The Best Locations for Camping in Idaho

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RV campsite on lake in Idaho

Other states in the Northwest may get more praise, but they don’t have much on camping in Idaho. With millions of acres of wilderness areas, it’s a wonderland for lovers of the outdoors. Yes, there are majestic mountains and crystal-clear rivers, streams, and lakes, but there’s a lot more to explore. Head to Idaho, and you’ll also discover charming resort towns, seven different casinos, and a budding winemaking scene.

There’s so much to experience in Idaho, indoors and out, that this is still just scratching the surface. But where do you start if you don’t know much about camping in Idaho? Don’t worry. Many others have gone before you. Just follow our lead, and we’ll direct you where to go and the best time of year to do it.

Are you ready to learn the ins and outs of camping in Idaho? Let’s go!

About the Gem State 

Idaho, which became a state in 1890, is just south of British Columbia and is surrounded by six other states. The origin of the name “Idaho” is kind of up for debate. For a long time, the common belief was that it was a Native American word that meant “gem of the mountains.”

However, the man who advocated statehood to Congress, George M. Willing, said he actually found inspiration from a little girl named Ida.

Despite that discrepancy, Idahoans have clung proudly to their homeland’s nickname, the Gem State. It references the state’s amazing natural beauty, and indeed many parts of Idaho shine like jewels.

Is Idaho Good for Camping? 

Being such scenic territory, camping in Idaho can be a spectacular experience. In addition to private campgrounds, there are numerous state and federal agencies that offer excellent facilities in gorgeous locations. These include the state parks system, the U.S. Forest Service, the National Park Service (NPS), and the Bureau of Land Management (BLM).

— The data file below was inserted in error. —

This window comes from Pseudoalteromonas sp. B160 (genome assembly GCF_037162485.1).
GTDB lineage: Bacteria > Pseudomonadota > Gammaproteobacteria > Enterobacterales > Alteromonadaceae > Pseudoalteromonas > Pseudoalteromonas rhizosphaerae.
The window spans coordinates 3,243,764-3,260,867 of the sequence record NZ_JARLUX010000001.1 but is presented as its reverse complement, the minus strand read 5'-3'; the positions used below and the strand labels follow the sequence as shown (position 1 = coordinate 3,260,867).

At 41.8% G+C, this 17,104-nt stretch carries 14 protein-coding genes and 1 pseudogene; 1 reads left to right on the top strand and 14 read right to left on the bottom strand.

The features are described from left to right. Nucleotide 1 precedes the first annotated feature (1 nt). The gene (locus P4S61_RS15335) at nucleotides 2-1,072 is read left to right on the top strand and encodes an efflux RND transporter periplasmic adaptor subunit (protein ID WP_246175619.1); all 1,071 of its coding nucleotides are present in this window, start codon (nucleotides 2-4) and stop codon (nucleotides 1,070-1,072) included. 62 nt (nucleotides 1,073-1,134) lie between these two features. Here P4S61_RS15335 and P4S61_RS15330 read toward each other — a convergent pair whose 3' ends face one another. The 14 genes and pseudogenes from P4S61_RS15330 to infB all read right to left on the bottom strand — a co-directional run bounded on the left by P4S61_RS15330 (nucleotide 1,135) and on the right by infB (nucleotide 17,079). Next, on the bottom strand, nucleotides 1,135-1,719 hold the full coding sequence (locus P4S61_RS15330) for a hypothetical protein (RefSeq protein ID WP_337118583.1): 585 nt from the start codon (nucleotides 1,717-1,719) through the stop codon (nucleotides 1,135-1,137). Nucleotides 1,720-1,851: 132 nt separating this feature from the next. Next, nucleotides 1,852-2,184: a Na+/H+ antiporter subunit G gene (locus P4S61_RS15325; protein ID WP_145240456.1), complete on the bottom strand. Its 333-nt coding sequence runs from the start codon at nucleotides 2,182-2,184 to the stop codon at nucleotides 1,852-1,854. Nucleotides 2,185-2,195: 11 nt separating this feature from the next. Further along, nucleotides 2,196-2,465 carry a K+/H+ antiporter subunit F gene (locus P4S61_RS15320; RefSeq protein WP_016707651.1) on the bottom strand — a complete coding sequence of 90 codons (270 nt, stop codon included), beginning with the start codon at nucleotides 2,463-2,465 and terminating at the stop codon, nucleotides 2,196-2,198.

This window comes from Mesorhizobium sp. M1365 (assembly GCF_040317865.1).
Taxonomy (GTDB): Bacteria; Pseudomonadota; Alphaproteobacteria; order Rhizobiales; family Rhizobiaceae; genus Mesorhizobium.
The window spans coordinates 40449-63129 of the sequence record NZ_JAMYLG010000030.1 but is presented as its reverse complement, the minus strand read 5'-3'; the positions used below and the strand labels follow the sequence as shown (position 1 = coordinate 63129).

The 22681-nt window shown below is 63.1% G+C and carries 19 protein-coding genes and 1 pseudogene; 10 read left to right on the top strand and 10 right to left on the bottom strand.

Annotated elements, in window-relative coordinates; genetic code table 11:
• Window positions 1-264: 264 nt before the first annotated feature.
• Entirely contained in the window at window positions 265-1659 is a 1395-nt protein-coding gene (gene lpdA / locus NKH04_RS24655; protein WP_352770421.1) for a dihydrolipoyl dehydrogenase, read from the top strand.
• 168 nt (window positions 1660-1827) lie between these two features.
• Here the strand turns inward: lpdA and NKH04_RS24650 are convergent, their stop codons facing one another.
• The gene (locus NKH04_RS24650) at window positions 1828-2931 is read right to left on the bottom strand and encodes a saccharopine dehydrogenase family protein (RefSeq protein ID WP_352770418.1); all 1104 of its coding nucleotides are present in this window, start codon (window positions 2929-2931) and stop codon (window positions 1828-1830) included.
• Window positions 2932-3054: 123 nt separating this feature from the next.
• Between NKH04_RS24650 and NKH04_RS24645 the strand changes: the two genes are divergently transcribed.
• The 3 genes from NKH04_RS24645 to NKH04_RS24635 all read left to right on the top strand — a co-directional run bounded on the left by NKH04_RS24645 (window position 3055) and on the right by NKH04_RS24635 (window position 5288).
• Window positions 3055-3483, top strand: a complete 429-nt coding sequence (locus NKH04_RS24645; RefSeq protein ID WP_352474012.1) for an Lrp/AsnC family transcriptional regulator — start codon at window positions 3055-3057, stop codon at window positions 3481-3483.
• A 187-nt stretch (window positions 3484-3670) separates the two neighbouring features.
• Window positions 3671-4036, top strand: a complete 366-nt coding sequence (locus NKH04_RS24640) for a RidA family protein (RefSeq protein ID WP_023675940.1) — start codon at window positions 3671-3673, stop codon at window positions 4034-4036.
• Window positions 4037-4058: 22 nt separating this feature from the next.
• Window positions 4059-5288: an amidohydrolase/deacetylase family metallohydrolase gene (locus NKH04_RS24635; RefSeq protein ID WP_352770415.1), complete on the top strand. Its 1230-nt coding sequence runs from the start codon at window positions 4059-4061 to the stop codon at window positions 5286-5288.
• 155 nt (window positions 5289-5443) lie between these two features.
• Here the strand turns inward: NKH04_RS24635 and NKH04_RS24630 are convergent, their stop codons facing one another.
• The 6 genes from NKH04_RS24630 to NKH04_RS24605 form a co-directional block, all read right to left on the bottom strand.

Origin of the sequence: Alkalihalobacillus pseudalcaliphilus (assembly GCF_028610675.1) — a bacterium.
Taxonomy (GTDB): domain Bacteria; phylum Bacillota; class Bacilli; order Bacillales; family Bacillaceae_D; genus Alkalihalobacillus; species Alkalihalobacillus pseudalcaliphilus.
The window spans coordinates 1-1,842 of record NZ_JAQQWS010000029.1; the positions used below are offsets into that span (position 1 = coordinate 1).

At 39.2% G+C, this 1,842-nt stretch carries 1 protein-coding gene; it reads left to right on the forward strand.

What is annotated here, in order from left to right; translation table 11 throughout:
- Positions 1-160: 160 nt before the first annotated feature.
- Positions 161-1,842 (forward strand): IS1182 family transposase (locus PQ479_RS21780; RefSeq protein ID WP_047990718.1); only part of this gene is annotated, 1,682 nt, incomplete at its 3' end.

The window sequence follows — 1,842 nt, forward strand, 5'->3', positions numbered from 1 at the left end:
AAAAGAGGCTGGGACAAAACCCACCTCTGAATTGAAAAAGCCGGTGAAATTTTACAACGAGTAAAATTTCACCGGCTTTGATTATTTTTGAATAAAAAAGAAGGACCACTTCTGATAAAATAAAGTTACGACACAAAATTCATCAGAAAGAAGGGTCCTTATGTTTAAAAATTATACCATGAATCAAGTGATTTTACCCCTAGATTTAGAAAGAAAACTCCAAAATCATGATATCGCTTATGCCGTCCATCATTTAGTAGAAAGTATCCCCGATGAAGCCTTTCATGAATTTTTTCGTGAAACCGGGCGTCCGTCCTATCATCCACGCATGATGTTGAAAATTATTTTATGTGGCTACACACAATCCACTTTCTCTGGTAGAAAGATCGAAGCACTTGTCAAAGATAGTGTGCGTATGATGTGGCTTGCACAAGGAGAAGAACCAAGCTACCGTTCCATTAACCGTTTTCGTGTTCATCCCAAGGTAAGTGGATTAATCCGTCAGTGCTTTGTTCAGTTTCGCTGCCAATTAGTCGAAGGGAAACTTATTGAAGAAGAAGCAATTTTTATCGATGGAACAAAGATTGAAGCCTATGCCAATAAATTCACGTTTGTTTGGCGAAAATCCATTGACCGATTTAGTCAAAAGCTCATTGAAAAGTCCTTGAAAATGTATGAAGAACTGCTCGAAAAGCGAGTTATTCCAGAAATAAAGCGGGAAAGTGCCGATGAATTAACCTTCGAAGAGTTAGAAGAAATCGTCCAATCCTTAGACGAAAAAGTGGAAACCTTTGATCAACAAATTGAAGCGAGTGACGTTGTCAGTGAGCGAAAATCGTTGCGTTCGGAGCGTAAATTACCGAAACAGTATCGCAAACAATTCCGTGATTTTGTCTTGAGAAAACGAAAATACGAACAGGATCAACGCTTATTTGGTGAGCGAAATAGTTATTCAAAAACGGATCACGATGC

Most of these camping areas require a fee, but some are free. Many are fantastic places to enjoy the scenic wilderness and spend some time hiking, fishing, or kayaking. A few campsites are located on old mining sites, so there’s history to explore, too.

BLM boondocking campsite in Idaho along a river

The Best Time for Camping in Idaho

There are year-round recreation opportunities in Idaho, but, for most folks, part of the year is just too cold for camping. The most comfortable time of year for camping in Idaho is generally either late spring or summer. The southern part of the state has more of a desert climate, so it’s quite a bit warmer.

In central and northern Idaho, the elevations are higher, and in many mountain areas, campgrounds don’t open until May or later. It’s tempting to want to see the blooming wildflowers in early spring or catch the fall colors, but it’s risky.

The Best RV Camping Options in Idaho

If you’re looking for a primitive camping experience, Idaho won’t disappoint. You’ll also enjoy upgraded luxuries like a campground with a wine bar on-site or even its own brewpub!

1. Camp Coeur d’Alene

Address: 10588 E Wolf Lodge Bay Rd, Coeur d’Alene, ID 83814

In northern Idaho, this mountain resort area got its name from the French-Canadian fur trappers who once inhabited the region. It draws visitors from around the world and a quick getaway from the Spokane area.

Just a 15-minute drive from the resort town, this campground offers reliable RV accommodations and has access to the 30,000-acre lake. There are pull-through sites with full hookups and back-in sites with either full or partial.

In all, there are 96 RV spaces that can accommodate rigs up to 40 ft. There are also cabins and tent sites for rent while camping here in Idaho, and the campground has bathrooms, showers, and free firewood. The campground is open from May 1 to mid-October.

2. Soaring Hawk RV Resort

Address: 3201 ID-5, Plummer, ID 83851

Also, in Idaho’s Panhandle, this resort is very convenient to Coeur d’Alene, Heyburn State Park, and Silver Mountain Water Park. It’s fairly new, having opened just a few years ago.

About 30 miles south of Coeur d’Alene, this modern resort has level, spacious sites and full amenities except for sewer connections. There is, however, a dump station near the exit.

The campground’s lodge has a welcoming clubhouse feel, and there are clean restrooms with showers and an air-conditioned laundry room. There’s no cable, but the Wi-Fi is excellent. Soaring Hawk is open April 1 through October 1

Pro Tip: While you’re in Idaho, here’s Why You Should Road Trip to the Atomic City of Arco, Idaho!

view of the mountains at a camping location in Idaho.

3. Country Corners RV Park

Address: 17671 Oasis Rd, Caldwell, ID 83607

This area outside Boise is increasingly becoming known as Idaho’s Wine Country. There are three wineries nearby, two museums, and Deer Flat National Wildlife Refuge.

The owners of Country Corners, Justin and Lisa Walker, pride themselves on providing attentive service to everyone camping in Idaho. So don’t be surprised if they personally escort you to your site.